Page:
Workers involved in maintenance tasks need to be trained accordingly, in order to develop an often extensive skill-set. Unlike their colleagues who might have an allotted task on a manufacturing production line, maintenance staff need to be familiar with an array of workplace machinery and procedures.
Because this wide range of activities brings with it various potential risks and hazards, the role of these specialised workers sometimes has to have a comprehensive risk management policy in place. But no matter how far-reaching this might be in terms of protecting staff, building maintenance accidents can still happen at any time.
The type of risk strategy covering maintenance workers is particularly pertinent to employees in small or medium-sized organisations. The plan is liable to cover aspects such as the time to be allotted to maintaining different machines, as well as the resources to be allocated to test safety equipment.
In order to check fail-safe mechanisms, maintenance workers might have to halt production processes and climb inside machinery, into potentially hazardous situation (it takes time for fast-moving parts to cool down). Starting these processes up again can be a risky undertaking in itself.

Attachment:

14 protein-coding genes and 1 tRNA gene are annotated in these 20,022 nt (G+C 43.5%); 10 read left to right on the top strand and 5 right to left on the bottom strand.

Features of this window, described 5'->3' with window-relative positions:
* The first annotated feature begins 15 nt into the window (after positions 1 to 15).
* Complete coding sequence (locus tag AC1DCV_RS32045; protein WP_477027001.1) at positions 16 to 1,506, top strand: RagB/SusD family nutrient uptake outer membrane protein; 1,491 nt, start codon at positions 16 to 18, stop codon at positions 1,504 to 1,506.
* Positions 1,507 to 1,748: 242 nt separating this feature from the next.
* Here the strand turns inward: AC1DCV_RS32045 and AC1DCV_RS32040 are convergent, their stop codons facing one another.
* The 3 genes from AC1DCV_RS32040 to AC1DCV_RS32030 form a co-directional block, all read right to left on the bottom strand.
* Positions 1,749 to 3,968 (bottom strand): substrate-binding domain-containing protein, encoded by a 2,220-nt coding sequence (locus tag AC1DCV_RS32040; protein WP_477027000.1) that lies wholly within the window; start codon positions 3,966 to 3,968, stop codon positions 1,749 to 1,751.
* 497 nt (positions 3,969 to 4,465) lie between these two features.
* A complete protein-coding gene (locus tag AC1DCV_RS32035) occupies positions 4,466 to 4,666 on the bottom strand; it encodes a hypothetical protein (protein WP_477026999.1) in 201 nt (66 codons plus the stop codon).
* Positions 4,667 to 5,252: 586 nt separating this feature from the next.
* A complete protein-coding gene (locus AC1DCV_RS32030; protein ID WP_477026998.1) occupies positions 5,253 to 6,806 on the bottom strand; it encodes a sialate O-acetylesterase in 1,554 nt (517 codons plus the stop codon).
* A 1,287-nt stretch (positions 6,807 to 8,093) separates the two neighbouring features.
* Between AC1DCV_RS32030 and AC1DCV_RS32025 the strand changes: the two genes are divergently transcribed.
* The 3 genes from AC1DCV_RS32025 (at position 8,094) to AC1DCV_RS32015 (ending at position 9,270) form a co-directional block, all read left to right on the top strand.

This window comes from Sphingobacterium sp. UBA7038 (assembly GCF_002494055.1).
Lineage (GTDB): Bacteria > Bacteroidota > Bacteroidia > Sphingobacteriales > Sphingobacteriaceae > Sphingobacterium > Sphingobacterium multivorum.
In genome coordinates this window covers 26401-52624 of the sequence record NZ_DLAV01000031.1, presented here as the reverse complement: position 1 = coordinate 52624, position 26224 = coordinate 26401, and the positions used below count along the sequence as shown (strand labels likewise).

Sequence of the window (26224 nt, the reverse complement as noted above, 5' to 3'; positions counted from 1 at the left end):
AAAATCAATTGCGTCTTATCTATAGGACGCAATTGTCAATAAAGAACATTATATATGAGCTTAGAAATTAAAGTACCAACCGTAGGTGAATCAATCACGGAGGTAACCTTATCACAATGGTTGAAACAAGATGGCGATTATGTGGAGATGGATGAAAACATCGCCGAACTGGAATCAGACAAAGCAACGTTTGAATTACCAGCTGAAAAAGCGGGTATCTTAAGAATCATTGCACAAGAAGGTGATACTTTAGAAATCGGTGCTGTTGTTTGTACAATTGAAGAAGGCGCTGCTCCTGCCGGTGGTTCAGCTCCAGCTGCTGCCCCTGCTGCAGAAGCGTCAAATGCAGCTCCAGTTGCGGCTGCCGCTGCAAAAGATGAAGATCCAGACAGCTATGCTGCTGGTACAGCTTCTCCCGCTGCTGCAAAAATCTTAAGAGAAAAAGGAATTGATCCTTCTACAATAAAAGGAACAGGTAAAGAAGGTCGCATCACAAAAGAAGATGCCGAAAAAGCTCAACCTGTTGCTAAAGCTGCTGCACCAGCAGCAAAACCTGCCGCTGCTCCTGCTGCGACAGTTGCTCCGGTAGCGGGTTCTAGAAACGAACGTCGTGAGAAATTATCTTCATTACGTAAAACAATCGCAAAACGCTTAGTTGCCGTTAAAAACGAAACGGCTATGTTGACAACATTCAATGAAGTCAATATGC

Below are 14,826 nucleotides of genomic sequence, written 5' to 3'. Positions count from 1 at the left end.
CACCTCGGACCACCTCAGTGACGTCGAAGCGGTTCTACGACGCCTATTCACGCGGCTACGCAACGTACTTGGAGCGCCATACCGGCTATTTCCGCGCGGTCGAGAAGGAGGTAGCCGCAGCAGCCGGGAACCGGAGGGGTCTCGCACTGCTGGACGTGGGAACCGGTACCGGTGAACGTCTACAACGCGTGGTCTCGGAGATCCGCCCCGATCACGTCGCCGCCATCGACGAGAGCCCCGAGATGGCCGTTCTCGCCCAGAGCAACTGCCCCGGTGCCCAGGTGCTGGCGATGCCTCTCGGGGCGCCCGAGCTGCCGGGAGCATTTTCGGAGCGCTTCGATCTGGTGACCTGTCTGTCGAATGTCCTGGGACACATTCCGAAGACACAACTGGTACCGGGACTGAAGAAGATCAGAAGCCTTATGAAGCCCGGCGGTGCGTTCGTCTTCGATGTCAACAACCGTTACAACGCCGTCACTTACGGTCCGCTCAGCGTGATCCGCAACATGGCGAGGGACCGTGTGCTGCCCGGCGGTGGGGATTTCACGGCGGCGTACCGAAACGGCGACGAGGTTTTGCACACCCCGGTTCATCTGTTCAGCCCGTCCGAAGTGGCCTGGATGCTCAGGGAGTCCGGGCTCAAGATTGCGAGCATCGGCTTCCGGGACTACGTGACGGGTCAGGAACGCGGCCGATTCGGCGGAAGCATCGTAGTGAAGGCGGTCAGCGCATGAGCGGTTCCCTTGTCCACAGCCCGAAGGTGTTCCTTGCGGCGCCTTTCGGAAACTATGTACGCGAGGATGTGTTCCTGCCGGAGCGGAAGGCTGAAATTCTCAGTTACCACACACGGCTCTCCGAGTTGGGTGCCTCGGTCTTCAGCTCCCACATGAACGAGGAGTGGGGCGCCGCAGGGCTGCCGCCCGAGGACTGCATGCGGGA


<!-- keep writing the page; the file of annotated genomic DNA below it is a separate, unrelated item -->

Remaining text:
What other factors prompt building maintenance accidents
Testing might involve using equipment that is not normally used in a particular location. Maintenance staff must wear appropriate protective clothing, such as respiratory for filter-cleaning operations. The specialised nature of this work means that maintenance work is often contracted out.
This places the workers in another potential predicament, in that they are at the mercy of health and safety standards of a different employer, and these may be considerably less stringent than their own. There may be culture clashes or communication issues.
The bottom line is that injuries to maintenance staff will be treated like any other industrial accident when it comes to investigating negligence.
Can Accident Advice Helpline provide no-obligation advice?
Industrial accidents can be deeply traumatic, but one after-effect is the fact that the causes of the incident must be assessed.
If you feel that there might be evidence of negligence, we would suggest your next course of action is seeking professional advice from an experienced compensation claims lawyer.
Phone Accident Advice Helpline now, on our free number – 0800 689 0500 – and we will ensure your case is handled by someone who will advise accordingly, on a no win, no fee* basis.
Date Published: March 25, 2015
Author: David Brown